At the time, the Food Security Act of 1985, was in effect mandating the preference to a previous farmer. The Agricultural Credit Act of 1987 made the preference principle crystal clear:
"The Farmer Programs Leaseback or Buyback Program will permit the previous owner of real property that was security for a Farmer Program loan(s) to have first opportunity to lease or purchase that property from the FmHA." (3)
But later this was to change, and the preference dropped.
The Dye farm had no known endangered species, but the Fish and Wildlife Service built up a flimsy assertion of potential habitat for the federally endangered bald eagle and Indiana bat. The agency did not revise its wish list of land from the Dye farm when the bald eagle was removed from the endangered species list. When Bart Dye complained that they broke their promise not to impose the easements, the Fish and Wildlife Service and FmHA invented wetlands in addition.
Then they cultivated an even-weightier allegation of potential impact on the federally endangered Eastern fanshell and rough pigtoed mussels growing up and down the East Fork White River that borders the farm. The FmHA ultimately used this allegation to build up the requirement for a conservation easement to one-third of the farm, including much of the bottomland, for "wetlands" protection.
None of the other 14 farms seized in 1984 including those as close as 2 miles away along the same river had wetlands restrictions to prevent the supposed soil erosion from farm runoff. Ironically, the river itself receives drainage from an upstream population of 600,000 including urban runoff. Moreover, since the 1970's the fish in the river have been declared unsafe because of PCB dumping and raw sewage. The river includes an artificial 10,000-acre lake built upstream in the 1960's for flood control, but now used for recreation requiring sustained water flow, causing heavier bank erosion. No concern is expressed by the Fish and Wildlife Service for the artificial federal Lake Monroe upstream, where mussels, which need flowing water, cannot survive.
Meanwhile, while trying to regain his farm, Bart Dye sought a court order in the Southwestern Division of North Dakota U.S. District Court against the FmHA because it failed to abide by legal procedures when it seized his farm. He asked for the order on the basis of "contempt of court" by the FmHA because the agency had been ordered earlier by federal court in a national class action to respect the rights of farmers by following appeal procedures laid out in law.
Bart Dye's lawsuit was rejected in the District Court in 1991 on the grounds of "sovereign immunity" of the United States government.
To no avail, the Saine family, who also were losing much of their North Carolina farm to FmHA wetlands easements, joined his petition to the Eighth Circuit Court of Appeals.
Bart Dye and his group pursued the case to the U.S. Supreme Court in 1993, where they were refused hearing.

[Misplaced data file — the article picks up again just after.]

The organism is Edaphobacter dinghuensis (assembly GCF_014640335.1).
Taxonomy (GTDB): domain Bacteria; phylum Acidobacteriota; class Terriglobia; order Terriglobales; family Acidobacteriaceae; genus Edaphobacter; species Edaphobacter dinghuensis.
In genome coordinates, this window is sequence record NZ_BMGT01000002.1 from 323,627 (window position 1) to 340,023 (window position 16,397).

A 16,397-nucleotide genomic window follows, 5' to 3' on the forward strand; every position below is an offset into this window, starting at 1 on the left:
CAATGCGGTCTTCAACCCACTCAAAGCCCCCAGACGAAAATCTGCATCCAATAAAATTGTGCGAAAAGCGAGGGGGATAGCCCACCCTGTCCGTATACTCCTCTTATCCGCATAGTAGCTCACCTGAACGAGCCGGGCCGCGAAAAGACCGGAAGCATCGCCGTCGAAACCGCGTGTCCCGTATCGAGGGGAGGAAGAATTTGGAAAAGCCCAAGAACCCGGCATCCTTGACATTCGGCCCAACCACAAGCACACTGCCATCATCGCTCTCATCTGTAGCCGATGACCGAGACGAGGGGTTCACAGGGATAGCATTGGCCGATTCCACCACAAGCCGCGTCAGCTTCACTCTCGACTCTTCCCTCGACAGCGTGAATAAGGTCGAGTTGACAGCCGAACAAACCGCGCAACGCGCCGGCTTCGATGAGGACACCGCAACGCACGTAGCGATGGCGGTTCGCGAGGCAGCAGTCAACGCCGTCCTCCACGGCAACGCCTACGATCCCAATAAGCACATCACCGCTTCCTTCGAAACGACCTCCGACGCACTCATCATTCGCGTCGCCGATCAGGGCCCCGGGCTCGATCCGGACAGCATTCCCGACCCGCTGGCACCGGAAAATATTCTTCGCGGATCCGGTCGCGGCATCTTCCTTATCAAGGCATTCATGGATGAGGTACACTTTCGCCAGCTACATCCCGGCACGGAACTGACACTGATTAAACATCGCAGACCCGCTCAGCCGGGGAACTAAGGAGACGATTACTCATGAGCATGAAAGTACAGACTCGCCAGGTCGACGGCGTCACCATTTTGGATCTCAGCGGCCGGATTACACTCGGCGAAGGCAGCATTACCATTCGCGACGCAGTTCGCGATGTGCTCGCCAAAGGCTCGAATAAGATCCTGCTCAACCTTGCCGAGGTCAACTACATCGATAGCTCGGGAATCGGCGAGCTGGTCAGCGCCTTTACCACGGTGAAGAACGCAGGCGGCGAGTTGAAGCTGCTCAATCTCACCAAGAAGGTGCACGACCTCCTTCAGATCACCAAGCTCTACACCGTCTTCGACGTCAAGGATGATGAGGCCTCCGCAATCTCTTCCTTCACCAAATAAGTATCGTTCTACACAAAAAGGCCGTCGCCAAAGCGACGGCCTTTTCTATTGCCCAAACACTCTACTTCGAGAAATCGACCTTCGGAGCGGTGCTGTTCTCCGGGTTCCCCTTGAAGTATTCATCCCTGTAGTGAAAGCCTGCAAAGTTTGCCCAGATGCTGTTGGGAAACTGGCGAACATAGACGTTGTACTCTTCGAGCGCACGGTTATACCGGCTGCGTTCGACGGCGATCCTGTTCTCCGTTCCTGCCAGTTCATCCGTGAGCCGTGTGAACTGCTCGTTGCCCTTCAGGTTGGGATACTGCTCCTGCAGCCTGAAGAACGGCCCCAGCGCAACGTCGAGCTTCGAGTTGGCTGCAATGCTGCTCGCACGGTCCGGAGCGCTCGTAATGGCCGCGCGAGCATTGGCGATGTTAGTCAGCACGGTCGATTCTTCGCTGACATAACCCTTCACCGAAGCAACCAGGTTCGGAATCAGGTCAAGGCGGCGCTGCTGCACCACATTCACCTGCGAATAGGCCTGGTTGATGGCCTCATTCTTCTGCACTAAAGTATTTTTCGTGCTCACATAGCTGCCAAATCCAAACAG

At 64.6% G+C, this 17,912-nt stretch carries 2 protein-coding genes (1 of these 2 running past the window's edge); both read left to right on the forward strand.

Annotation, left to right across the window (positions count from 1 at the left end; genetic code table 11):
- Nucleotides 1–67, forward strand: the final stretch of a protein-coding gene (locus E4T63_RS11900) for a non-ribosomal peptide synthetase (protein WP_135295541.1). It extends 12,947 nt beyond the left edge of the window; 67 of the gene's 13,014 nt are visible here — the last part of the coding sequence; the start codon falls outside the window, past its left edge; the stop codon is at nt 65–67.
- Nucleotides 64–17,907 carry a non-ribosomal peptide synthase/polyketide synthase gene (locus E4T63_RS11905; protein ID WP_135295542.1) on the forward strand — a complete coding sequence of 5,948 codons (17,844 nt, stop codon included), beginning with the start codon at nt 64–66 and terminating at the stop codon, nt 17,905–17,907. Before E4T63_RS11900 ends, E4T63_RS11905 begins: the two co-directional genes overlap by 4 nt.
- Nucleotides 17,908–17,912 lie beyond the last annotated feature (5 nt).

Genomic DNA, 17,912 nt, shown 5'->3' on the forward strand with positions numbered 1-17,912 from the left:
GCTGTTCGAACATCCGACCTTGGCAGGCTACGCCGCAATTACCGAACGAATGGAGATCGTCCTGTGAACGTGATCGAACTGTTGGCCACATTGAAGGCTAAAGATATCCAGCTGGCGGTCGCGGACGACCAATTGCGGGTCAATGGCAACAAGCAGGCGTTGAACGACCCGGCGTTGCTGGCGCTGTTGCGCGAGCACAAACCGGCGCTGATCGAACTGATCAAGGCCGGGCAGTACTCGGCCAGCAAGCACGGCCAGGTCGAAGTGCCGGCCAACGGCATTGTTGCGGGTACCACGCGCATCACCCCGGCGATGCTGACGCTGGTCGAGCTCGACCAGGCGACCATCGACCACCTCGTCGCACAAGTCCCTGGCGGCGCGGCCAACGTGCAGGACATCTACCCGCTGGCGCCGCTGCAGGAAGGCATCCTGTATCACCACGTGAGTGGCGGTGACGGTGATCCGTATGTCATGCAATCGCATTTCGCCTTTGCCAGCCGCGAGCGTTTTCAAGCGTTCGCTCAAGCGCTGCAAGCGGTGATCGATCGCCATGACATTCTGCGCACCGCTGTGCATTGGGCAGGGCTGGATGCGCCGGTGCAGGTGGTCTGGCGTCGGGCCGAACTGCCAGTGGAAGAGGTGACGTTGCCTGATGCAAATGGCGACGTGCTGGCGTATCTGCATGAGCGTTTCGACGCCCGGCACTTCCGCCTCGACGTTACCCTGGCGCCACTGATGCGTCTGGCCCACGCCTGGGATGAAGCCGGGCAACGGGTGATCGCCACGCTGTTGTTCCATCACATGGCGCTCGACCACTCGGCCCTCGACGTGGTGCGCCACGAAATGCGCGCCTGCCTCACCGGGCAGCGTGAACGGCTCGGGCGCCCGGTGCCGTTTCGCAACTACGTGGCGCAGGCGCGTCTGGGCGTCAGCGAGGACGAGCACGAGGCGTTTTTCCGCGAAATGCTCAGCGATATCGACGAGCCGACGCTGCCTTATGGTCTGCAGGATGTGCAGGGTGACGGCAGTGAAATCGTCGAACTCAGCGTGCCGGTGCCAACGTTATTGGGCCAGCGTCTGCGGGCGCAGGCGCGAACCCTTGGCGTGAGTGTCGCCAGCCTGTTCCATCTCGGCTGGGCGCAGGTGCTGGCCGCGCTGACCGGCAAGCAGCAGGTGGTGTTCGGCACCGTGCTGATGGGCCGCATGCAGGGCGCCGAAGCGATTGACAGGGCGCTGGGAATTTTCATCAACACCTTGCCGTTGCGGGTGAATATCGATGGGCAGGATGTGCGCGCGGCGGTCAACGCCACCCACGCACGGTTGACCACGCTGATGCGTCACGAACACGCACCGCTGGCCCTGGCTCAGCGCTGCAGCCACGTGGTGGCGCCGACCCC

A separate case brought by Myron Miles in Oregon progressed to the 9th Circuit Court of Appeals over numerous points of law about the imposition of the environmental easements on this farm by the FmHA, and lost, even though represented by a leading conservative legal organization, the Mountain States Legal Foundation.
A third major case was brought in the South to challenge the easements. W. L. Harris, a Mississippi rice farmer, his livelihood destroyed by the duplicity of the FmHA and the Fish and Wildlife Service, carried a case against the FmHA to the U.S. Court of Appeals, Fifth Circuit, where it was rejected this year in a decision that demonstrates the complexity of Congressional legislation and administrative law whereby the Federal Court feels that the FmHA may impose the environmental easements.
In another case, it became clear that if the farmers had been dealing with commercial lenders rather than primarily the FmHA they would have been able to get around the easements.
Not only do the easements preclude any farming use of the lands directly encumbered, but they put the viability of all the remaining area of the farm at the mercy of the Fish and Wildlife Service. The conservation easement the Fish and Wildlife Service prepared for the Dye farm in 1989 required that Bart Dye agree that:
"The vegetation or hydrology of the described easement area will not be altered in any way or by any means or activity on the property conveyed by this deed, or property owned or under the control of the landowner, including (1) cutting or mowing; (2) cultivation; (3) grazing; (4) harvesting wood products; (5) burning; (6) placing of refuse, chemicals, wastes, sewage, or other debris, (7) draining, dredging, channeling, filling, discing, pumping, diking, impounding and related activities or (8) diverting or affecting the natural flow of surface or underground waters into, within, and out of the easement area."(4)
At the same time the compulsory easement were initially being foisted on farmers in many states, Richard Mallory, the director of the Farmers Home Administration for the State of California, interpreted the law to mean that farmers indeed had priority rights to their land over the Fish and Wildlife Service. He rejected the FmHA-imposed easements on California farms.